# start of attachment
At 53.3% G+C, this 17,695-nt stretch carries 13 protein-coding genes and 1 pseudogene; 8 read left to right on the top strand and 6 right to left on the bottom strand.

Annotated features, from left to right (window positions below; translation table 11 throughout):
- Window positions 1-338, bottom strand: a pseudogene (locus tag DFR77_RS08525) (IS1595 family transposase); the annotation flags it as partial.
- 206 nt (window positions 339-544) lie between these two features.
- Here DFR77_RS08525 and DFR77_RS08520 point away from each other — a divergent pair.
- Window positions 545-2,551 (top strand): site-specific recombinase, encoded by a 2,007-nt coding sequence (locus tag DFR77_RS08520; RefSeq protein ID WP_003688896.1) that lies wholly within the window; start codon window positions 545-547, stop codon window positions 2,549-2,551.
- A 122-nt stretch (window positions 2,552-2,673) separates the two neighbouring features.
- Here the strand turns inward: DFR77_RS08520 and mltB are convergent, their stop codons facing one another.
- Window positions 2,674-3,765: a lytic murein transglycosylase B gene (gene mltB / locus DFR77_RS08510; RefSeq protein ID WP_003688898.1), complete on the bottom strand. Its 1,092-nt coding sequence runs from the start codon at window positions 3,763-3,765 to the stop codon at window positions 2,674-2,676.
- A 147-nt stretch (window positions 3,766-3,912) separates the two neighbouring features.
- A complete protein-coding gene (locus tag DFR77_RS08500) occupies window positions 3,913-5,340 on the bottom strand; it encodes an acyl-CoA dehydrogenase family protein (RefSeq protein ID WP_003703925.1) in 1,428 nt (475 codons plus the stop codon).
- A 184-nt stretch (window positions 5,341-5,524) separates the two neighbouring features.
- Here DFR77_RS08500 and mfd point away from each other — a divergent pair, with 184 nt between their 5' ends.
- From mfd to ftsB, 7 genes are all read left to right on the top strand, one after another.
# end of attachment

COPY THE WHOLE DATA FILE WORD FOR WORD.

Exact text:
At 53.3% G+C, this 17,695-nt stretch carries 13 protein-coding genes and 1 pseudogene; 8 read left to right on the top strand and 6 right to left on the bottom strand.

Annotated features, from left to right (window positions below; translation table 11 throughout):
- Window positions 1-338, bottom strand: a pseudogene (locus tag DFR77_RS08525) (IS1595 family transposase); the annotation flags it as partial.
- 206 nt (window positions 339-544) lie between these two features.
- Here DFR77_RS08525 and DFR77_RS08520 point away from each other — a divergent pair.
- Window positions 545-2,551 (top strand): site-specific recombinase, encoded by a 2,007-nt coding sequence (locus tag DFR77_RS08520; RefSeq protein ID WP_003688896.1) that lies wholly within the window; start codon window positions 545-547, stop codon window positions 2,549-2,551.
- A 122-nt stretch (window positions 2,552-2,673) separates the two neighbouring features.
- Here the strand turns inward: DFR77_RS08520 and mltB are convergent, their stop codons facing one another.
- Window positions 2,674-3,765: a lytic murein transglycosylase B gene (gene mltB / locus DFR77_RS08510; RefSeq protein ID WP_003688898.1), complete on the bottom strand. Its 1,092-nt coding sequence runs from the start codon at window positions 3,763-3,765 to the stop codon at window positions 2,674-2,676.
- A 147-nt stretch (window positions 3,766-3,912) separates the two neighbouring features.
- A complete protein-coding gene (locus tag DFR77_RS08500) occupies window positions 3,913-5,340 on the bottom strand; it encodes an acyl-CoA dehydrogenase family protein (RefSeq protein ID WP_003703925.1) in 1,428 nt (475 codons plus the stop codon).
- A 184-nt stretch (window positions 5,341-5,524) separates the two neighbouring features.
- Here DFR77_RS08500 and mfd point away from each other — a divergent pair, with 184 nt between their 5' ends.
- From mfd to ftsB, 7 genes are all read left to right on the top strand, one after another.